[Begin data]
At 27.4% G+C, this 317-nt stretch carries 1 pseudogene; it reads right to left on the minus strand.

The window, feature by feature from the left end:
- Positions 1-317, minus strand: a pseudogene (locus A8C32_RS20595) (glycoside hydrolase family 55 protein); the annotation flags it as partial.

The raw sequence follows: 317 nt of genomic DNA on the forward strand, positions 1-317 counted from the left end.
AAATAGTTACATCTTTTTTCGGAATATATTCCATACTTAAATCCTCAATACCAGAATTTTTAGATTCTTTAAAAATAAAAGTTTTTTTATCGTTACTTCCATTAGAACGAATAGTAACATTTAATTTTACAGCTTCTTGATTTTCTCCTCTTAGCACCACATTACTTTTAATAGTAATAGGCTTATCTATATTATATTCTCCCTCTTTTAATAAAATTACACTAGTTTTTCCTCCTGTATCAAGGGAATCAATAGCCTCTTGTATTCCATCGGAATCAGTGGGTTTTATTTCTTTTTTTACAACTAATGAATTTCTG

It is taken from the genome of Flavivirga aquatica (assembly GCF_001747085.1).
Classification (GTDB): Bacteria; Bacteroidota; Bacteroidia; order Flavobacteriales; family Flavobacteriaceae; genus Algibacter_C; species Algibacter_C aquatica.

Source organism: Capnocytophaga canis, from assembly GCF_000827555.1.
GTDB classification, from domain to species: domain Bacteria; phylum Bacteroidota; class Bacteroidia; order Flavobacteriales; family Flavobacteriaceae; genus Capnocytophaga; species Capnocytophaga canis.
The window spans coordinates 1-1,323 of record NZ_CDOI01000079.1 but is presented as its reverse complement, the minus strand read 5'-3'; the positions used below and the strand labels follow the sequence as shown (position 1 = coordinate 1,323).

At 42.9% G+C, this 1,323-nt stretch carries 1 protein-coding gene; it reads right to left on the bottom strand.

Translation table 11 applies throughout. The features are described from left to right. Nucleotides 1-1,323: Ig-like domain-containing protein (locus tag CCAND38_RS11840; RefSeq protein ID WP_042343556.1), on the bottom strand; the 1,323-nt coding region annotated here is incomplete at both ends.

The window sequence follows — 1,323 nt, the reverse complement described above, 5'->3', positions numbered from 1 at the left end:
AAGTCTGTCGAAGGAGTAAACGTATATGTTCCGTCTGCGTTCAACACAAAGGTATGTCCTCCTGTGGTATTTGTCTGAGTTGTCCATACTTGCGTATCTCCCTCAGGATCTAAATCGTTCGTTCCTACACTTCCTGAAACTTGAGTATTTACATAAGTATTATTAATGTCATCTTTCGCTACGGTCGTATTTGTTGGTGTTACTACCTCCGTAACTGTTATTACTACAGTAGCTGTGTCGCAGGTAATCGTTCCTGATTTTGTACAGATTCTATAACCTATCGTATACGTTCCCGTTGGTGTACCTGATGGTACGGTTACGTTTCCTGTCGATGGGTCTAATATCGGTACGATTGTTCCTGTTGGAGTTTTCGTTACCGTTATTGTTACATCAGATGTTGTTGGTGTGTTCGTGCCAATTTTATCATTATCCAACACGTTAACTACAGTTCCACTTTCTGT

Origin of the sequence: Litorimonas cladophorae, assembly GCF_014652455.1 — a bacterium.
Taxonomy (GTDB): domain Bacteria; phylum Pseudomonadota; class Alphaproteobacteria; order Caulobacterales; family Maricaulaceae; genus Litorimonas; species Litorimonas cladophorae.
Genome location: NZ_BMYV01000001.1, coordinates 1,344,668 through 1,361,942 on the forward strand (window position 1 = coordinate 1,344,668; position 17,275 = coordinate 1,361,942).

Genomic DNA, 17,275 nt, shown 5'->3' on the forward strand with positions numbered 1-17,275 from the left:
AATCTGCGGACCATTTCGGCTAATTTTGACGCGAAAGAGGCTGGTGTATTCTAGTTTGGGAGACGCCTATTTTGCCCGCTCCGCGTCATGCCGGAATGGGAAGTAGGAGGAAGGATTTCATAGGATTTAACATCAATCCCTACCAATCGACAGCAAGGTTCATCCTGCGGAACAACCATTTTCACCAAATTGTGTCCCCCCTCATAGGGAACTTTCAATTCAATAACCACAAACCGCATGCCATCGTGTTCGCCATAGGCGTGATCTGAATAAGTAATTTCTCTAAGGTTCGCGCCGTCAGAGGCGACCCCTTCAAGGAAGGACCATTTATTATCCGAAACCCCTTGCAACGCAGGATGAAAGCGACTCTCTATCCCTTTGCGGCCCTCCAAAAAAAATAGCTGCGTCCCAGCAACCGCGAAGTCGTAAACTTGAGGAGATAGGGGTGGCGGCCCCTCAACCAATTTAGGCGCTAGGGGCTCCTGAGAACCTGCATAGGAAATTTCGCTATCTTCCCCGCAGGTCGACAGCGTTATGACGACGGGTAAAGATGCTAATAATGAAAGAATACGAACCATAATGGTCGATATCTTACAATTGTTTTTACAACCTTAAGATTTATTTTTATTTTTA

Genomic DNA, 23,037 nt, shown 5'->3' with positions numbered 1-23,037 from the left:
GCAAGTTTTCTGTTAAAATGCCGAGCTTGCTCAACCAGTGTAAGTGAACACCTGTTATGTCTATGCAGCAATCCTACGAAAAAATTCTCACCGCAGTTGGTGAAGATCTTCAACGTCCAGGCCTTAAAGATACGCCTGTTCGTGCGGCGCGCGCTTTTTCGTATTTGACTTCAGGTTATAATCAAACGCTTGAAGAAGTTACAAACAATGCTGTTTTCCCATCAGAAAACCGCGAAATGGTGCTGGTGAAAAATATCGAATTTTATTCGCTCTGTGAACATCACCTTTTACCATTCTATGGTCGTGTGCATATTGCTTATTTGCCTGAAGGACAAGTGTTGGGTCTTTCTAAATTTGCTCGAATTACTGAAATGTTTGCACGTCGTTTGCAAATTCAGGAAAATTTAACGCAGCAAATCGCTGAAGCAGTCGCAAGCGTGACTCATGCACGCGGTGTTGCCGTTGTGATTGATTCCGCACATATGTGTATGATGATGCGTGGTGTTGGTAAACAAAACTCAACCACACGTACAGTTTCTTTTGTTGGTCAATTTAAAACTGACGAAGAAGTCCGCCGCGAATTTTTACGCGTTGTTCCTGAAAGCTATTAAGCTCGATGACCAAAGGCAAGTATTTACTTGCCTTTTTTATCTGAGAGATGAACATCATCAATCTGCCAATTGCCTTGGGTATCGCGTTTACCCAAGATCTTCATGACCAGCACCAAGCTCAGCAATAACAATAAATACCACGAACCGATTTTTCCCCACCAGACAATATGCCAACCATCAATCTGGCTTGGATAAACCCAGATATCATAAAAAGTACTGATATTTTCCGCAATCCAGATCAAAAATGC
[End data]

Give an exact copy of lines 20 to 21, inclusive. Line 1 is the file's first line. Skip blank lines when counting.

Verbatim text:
Genomic DNA, 23,037 nt, shown 5'->3' with positions numbered 1-23,037 from the left:
GCAAGTTTTCTGTTAAAATGCCGAGCTTGCTCAACCAGTGTAAGTGAACACCTGTTATGTCTATGCAGCAATCCTACGAAAAAATTCTCACCGCAGTTGGTGAAGATCTTCAACGTCCAGGCCTTAAAGATACGCCTGTTCGTGCGGCGCGCGCTTTTTCGTATTTGACTTCAGGTTATAATCAAACGCTTGAAGAAGTTACAAACAATGCTGTTTTCCCATCAGAAAACCGCGAAATGGTGCTGGTGAAAAATATCGAATTTTATTCGCTCTGTGAACATCACCTTTTACCATTCTATGGTCGTGTGCATATTGCTTATTTGCCTGAAGGACAAGTGTTGGGTCTTTCTAAATTTGCTCGAATTACTGAAATGTTTGCACGTCGTTTGCAAATTCAGGAAAATTTAACGCAGCAAATCGCTGAAGCAGTCGCAAGCGTGACTCATGCACGCGGTGTTGCCGTTGTGATTGATTCCGCACATATGTGTATGATGATGCGTGGTGTTGGTAAACAAAACTCAACCACACGTACAGTTTCTTTTGTTGGTCAATTTAAAACTGACGAAGAAGTCCGCCGCGAATTTTTACGCGTTGTTCCTGAAAGCTATTAAGCTCGATGACCAAAGGCAAGTATTTACTTGCCTTTTTTATCTGAGAGATGAACATCATCAATCTGCCAATTGCCTTGGGTATCGCGTTTACCCAAGATCTTCATGACCAGCACCAAGCTCAGCAATAACAATAAATACCACGAACCGATTTTTCCCCACCAGACAATATGCCAACCATCAATCTGGCTTGGATAAACCCAGATATCATAAAAAGTACTGATATTTTCCGCAATCCAGATCAAAAATGC